Has anyone ever let you down?  You had been counting on someone to do something for you or to follow through with what they had agreed to do, but they did not.  You might feel angry at that person, disappointed in their behavior, or even feel a little betrayed.  You have been let down.

¬†¬†¬†¬†¬†¬†¬†¬†¬† What do you do when someone lets you down?¬† Often, we will not allow ourselves to be put into a position of trusting that person again to follow through on their commitments.¬† There is an adage, ‚ÄúFool me one, shame on you.¬† Fool me twice, shame on me.‚Ä̬† We tend to protect ourselves from being disappointed twice.

          It is hard for a stranger to disappoint us because we generally do not place a great deal of trust in a stranger.  But we do place trust in those who are close to us such as in our family or our church family.  So, what are we supposed to do when that disappointment comes from someone in our own church family?  It is dealing with disappointment from a fellow believer that confronts us in today’s New Testament passage from the Book of Acts.

¬†¬†¬†¬†¬†¬†¬†¬†¬† Luke shared with us that Paul and Barnabas had returned to Antioch from their trip to Cyprus and Galatia.¬† After a bit of time, Paul and Barnabas travelled to Jerusalem to meet with the other apostles to talk about a dispute that had arisen as to whether Gentiles needed to be circumcised to be saved.¬† Simon Peter was at this meeting as was James, the brother of Jesus.¬† Luke reported that at this meeting, ‚Äú12¬†The whole assembly became silent as they listened to Barnabas and Paul telling about the signs and wonders¬†God had done among the Gentiles through them‚ÄĚ (Acts 15:12). When the meeting was over, the apostles and elders issued a letter communicating their decision to accept the Gentiles without conditions to be part of the church.¬† The church, it seems, settled its differences presumably in a manner that satisfied everyone.¬† At least, this is how Luke saw the meeting.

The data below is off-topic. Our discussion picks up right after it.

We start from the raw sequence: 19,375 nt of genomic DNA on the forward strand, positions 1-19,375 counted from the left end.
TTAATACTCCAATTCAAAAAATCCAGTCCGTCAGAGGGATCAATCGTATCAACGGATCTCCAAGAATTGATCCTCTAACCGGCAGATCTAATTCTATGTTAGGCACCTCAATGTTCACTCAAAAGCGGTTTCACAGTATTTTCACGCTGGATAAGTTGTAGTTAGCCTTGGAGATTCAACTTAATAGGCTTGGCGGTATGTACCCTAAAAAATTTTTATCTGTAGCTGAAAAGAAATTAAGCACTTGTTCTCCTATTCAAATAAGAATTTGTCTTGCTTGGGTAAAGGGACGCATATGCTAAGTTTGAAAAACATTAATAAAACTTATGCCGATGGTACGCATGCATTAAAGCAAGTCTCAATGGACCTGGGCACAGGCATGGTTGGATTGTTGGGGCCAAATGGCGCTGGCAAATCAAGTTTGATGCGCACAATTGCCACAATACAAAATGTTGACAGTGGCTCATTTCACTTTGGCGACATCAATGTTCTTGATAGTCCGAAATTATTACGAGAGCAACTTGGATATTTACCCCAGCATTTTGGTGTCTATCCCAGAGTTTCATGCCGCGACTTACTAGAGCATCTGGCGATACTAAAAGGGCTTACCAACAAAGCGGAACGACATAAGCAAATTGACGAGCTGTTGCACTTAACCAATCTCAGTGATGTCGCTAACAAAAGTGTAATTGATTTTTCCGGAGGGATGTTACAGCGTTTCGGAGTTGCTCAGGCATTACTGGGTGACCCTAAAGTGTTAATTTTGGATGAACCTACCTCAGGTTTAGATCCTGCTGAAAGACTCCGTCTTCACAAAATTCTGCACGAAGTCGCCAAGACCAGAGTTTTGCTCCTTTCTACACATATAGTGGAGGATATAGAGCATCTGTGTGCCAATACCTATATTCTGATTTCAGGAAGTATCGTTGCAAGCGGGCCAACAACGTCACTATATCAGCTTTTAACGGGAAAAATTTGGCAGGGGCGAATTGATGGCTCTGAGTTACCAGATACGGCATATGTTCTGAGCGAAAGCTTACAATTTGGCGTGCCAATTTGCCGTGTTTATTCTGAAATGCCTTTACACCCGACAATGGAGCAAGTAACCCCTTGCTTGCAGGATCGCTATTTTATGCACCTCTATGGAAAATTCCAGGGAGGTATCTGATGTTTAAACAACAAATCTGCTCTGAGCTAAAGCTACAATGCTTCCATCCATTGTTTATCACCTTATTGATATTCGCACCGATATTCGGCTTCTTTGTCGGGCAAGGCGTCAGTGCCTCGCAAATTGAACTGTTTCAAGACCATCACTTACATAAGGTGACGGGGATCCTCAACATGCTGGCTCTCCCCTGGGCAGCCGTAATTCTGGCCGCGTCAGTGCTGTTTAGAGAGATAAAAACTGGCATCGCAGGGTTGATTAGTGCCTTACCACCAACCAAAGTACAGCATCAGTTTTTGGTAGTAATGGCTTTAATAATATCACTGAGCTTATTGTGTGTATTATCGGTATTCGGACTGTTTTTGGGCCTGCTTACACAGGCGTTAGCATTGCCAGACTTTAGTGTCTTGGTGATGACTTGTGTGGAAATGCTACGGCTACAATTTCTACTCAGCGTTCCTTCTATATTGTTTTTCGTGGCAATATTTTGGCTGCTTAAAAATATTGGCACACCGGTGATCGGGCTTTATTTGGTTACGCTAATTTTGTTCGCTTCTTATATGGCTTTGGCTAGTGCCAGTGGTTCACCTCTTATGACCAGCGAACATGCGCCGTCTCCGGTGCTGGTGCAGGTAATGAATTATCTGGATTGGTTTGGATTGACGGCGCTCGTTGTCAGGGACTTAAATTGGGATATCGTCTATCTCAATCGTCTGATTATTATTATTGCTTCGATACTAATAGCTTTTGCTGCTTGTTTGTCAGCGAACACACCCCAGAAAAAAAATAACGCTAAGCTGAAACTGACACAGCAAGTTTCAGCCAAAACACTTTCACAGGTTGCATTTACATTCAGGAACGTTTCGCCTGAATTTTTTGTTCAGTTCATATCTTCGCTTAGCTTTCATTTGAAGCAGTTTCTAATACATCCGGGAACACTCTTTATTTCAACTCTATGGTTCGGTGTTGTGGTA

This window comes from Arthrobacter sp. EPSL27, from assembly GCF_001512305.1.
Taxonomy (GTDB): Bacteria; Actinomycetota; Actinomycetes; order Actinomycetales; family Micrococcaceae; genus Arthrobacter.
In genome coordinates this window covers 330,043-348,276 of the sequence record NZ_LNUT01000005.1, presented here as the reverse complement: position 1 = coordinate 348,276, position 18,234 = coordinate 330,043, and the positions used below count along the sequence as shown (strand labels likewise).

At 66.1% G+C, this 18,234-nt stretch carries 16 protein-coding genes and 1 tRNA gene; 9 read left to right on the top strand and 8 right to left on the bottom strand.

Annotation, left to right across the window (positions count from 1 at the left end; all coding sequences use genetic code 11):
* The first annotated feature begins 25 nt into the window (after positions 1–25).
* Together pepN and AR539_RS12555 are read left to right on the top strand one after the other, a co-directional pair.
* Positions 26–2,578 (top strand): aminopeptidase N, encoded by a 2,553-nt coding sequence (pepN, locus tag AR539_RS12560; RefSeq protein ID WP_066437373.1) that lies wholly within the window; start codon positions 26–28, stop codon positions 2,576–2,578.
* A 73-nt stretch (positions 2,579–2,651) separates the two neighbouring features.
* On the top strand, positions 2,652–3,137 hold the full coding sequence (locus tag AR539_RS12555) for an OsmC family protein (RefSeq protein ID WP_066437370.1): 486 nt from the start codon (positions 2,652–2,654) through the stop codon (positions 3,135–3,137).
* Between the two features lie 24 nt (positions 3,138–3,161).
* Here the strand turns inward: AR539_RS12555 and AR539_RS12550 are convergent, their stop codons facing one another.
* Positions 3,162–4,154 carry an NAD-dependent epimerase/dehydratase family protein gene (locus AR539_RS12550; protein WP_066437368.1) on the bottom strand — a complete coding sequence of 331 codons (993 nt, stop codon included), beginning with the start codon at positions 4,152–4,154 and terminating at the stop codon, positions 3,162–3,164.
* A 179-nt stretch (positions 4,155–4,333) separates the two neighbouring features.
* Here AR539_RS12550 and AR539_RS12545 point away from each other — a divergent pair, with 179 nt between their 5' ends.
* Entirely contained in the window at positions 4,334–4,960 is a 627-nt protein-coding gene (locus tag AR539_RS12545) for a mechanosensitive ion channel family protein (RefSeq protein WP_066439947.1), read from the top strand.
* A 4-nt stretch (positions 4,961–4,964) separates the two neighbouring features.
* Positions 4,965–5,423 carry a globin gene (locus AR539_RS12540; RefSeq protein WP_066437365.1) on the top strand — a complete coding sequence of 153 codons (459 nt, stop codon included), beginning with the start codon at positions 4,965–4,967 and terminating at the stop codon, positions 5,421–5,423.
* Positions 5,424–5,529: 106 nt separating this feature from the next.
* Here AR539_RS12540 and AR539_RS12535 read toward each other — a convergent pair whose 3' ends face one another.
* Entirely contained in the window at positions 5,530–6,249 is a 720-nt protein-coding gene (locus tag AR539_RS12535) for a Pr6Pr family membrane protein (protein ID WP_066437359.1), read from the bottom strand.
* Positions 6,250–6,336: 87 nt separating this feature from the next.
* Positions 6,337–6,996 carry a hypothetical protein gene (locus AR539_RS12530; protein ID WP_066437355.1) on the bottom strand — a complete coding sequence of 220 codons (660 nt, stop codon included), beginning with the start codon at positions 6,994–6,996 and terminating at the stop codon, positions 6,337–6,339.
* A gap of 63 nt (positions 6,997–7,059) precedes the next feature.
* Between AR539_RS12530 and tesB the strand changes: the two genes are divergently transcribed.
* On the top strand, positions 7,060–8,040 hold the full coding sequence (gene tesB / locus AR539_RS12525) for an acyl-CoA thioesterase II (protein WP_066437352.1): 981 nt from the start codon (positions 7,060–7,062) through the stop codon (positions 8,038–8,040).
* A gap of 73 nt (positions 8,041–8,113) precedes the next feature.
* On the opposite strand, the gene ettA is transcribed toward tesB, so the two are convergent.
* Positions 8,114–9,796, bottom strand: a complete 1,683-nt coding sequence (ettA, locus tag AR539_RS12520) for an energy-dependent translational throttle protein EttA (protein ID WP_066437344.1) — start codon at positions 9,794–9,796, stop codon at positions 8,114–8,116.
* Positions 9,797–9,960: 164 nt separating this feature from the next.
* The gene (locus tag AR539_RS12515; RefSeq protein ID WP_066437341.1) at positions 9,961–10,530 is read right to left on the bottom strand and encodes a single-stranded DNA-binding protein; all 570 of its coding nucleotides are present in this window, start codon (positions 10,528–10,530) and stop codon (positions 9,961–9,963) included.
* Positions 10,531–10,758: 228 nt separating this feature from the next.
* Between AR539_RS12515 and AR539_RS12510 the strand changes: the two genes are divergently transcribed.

Paul, on the other hand, had a more biting assessment of the reason for the meeting and its outcome.¬† Paul, in the letter to the Galatians said, ‚Äú4¬†This matter arose because some false believers¬†had infiltrated our ranks to spy on¬†the freedom¬†we have in Christ Jesus and to make us slaves.¬†5¬†We did not give in to them for a moment, so that the truth of the gospel¬†might be preserved for you.¬† 6¬†As for those who were held in high esteem‚ÄĒwhatever they were makes no difference to me; God does not show favoritism‚ÄĒthey added nothing to my message.¬†7¬†On the contrary, they recognized that I had been entrusted with the task¬†of preaching the gospel to the uncircumcised,¬†just as Peter¬†had been to the circumcised.¬†8¬†For God, who was at work in Peter as an apostle¬†to the circumcised, was also at work in me as an apostle¬†to the Gentiles.¬†9¬†James,¬†Cephas¬†and John, those esteemed as pillars,¬†gave me and Barnabas¬†the right hand of fellowship when they recognized the grace given to me.¬†They agreed that we should go to the Gentiles,¬†and they to the circumcised.¬†10¬†All they asked was that we should continue to remember the poor,¬†the very thing I had been eager to do all along‚ÄĚ (Galatians 2:4-10).¬† Paul felt people from Jerusalem had interfered with his missionary approach to the Gentiles and sought to require the Jews to adopt the practice of circumcision to be part of the church.¬† After argument within the church, the decision was made circumcision was not required.